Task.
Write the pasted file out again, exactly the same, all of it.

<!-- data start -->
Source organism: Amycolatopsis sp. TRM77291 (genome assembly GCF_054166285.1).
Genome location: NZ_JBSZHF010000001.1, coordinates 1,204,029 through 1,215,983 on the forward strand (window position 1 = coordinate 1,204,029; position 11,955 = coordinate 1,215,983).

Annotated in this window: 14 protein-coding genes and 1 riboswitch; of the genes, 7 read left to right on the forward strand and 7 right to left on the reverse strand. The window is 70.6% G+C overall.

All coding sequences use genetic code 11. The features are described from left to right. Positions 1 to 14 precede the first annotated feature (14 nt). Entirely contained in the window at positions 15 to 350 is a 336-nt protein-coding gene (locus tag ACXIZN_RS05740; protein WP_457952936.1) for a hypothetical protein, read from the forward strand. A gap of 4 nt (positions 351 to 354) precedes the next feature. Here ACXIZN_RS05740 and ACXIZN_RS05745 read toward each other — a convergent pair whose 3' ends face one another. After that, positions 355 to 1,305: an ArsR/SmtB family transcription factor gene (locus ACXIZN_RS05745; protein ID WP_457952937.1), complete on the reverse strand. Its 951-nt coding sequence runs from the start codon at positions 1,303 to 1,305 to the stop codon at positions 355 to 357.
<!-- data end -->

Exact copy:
Source organism: Amycolatopsis sp. TRM77291 (genome assembly GCF_054166285.1).
Genome location: NZ_JBSZHF010000001.1, coordinates 1,204,029 through 1,215,983 on the forward strand (window position 1 = coordinate 1,204,029; position 11,955 = coordinate 1,215,983).

Annotated in this window: 14 protein-coding genes and 1 riboswitch; of the genes, 7 read left to right on the forward strand and 7 right to left on the reverse strand. The window is 70.6% G+C overall.

All coding sequences use genetic code 11. The features are described from left to right. Positions 1 to 14 precede the first annotated feature (14 nt). Entirely contained in the window at positions 15 to 350 is a 336-nt protein-coding gene (locus tag ACXIZN_RS05740; protein WP_457952936.1) for a hypothetical protein, read from the forward strand. A gap of 4 nt (positions 351 to 354) precedes the next feature. Here ACXIZN_RS05740 and ACXIZN_RS05745 read toward each other — a convergent pair whose 3' ends face one another. After that, positions 355 to 1,305: an ArsR/SmtB family transcription factor gene (locus ACXIZN_RS05745; protein ID WP_457952937.1), complete on the reverse strand. Its 951-nt coding sequence runs from the start codon at positions 1,303 to 1,305 to the stop codon at positions 355 to 357.